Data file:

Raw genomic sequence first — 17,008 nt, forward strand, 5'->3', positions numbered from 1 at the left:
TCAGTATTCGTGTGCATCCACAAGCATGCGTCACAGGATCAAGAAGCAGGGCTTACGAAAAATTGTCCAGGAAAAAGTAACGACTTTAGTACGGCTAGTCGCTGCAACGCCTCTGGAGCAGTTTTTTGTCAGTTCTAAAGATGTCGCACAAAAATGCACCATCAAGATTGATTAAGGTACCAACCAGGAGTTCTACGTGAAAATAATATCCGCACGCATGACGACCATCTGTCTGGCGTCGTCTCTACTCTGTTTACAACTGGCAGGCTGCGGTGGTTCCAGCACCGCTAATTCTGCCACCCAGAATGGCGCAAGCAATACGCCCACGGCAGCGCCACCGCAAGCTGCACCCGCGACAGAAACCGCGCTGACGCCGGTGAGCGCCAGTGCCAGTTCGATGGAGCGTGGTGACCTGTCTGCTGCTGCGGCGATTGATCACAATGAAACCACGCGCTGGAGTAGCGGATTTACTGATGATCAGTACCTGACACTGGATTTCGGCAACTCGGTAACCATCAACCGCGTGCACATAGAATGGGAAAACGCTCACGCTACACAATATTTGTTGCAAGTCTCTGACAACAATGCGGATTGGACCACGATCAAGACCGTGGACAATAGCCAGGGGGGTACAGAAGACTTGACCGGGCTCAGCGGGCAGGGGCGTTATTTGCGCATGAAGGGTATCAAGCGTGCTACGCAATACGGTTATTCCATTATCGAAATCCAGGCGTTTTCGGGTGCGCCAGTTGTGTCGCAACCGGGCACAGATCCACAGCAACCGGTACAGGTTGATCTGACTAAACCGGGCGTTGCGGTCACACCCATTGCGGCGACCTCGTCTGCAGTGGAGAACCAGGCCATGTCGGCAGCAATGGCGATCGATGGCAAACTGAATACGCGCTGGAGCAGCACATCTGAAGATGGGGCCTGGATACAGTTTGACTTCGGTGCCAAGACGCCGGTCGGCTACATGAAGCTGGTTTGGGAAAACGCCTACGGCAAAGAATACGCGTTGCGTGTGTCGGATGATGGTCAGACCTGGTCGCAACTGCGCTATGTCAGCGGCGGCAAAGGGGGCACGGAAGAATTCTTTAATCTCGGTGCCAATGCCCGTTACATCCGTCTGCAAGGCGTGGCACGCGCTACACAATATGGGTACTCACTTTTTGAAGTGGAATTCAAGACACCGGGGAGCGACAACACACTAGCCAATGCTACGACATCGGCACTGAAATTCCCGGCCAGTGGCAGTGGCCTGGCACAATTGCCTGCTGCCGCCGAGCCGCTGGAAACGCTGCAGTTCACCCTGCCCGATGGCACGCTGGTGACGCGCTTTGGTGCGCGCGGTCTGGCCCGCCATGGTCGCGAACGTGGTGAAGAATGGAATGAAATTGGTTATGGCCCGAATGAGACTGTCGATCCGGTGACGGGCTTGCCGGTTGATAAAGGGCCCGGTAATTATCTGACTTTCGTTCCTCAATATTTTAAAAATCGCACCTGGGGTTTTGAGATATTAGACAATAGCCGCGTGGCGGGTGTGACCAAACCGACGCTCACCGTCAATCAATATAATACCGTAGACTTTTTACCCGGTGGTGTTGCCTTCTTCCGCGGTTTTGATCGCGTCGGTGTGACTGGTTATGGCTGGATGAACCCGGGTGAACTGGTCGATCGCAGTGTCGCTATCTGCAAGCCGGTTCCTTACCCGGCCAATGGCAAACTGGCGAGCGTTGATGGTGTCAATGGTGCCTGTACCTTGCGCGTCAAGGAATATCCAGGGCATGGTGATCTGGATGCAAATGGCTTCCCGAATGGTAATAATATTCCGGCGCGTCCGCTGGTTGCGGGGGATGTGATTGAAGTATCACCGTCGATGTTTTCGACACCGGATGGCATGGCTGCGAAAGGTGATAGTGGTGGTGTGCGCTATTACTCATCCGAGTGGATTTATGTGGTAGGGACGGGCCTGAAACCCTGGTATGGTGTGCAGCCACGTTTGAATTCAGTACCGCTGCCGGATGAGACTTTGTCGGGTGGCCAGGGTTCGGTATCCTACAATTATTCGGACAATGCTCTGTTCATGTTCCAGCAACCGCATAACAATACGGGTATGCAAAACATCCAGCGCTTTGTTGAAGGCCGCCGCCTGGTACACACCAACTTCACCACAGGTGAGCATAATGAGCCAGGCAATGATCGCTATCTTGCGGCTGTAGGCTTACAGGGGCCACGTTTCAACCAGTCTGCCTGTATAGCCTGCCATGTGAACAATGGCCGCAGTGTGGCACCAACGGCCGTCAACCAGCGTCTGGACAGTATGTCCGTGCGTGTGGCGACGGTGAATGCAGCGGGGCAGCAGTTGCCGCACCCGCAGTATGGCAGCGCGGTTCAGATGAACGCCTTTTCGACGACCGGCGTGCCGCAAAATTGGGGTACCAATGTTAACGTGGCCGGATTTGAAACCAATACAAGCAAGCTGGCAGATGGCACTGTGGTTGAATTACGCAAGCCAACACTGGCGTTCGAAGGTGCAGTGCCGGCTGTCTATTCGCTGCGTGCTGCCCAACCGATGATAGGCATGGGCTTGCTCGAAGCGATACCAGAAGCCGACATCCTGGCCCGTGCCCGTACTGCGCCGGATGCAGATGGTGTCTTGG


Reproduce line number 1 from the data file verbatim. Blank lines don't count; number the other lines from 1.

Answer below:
Raw genomic sequence first — 17,008 nt, forward strand, 5'->3', positions numbered from 1 at the left: